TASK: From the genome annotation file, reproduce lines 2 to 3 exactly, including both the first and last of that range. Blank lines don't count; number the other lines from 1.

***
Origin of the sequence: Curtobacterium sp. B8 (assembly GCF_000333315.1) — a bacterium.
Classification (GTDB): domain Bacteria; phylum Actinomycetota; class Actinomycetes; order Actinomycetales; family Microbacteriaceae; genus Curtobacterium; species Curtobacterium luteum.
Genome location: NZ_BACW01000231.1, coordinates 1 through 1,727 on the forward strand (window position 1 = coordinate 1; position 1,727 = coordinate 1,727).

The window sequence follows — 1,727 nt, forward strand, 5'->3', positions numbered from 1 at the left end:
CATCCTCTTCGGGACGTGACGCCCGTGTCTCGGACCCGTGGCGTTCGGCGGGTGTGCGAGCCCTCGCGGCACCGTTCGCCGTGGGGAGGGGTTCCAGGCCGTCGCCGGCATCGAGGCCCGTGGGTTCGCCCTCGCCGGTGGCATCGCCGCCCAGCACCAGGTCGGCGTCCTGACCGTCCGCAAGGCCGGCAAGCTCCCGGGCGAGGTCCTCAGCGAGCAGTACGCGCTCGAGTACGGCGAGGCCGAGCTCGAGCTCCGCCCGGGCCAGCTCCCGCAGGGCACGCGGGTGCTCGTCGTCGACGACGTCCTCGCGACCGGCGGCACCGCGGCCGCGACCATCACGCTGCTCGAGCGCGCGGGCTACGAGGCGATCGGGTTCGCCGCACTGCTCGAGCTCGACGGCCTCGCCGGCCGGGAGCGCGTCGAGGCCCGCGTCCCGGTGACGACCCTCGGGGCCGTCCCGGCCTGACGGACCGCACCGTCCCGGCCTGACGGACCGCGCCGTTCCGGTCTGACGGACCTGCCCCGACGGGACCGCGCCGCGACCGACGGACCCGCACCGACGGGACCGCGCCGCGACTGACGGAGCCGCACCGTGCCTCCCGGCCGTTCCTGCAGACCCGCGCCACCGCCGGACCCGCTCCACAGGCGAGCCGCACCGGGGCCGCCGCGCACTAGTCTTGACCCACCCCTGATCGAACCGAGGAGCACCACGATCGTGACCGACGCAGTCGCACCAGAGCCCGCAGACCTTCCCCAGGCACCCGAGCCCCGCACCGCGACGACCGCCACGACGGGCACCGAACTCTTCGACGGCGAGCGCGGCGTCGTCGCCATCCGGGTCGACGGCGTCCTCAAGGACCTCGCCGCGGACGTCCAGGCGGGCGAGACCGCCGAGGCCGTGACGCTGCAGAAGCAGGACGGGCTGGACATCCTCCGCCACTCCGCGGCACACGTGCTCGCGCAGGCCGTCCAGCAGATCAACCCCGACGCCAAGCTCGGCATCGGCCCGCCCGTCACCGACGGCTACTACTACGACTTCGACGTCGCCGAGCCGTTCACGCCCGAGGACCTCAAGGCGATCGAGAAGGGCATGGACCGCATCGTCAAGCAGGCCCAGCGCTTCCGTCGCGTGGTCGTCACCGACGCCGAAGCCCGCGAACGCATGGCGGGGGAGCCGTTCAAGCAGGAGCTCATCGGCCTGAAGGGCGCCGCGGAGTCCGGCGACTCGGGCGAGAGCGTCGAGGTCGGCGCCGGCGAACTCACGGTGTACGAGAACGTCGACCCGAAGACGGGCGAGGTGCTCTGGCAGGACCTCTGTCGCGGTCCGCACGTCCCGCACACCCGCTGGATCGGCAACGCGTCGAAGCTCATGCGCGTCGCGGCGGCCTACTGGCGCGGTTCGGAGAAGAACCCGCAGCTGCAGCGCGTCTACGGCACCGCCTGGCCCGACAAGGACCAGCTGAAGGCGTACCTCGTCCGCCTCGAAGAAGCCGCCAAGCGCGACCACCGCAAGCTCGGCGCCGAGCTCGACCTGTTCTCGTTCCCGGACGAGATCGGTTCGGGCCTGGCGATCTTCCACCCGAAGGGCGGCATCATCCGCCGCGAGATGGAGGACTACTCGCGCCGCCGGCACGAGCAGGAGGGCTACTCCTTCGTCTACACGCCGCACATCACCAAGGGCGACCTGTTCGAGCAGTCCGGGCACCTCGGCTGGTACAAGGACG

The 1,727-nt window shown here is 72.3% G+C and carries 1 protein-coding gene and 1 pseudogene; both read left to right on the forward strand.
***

Classification (GTDB): domain Bacteria; phylum Actinomycetota; class Actinomycetes; order Actinomycetales; family Microbacteriaceae; genus Curtobacterium; species Curtobacterium luteum.
Genome location: NZ_BACW01000231.1, coordinates 1 through 1,727 on the forward strand (window position 1 = coordinate 1; position 1,727 = coordinate 1,727).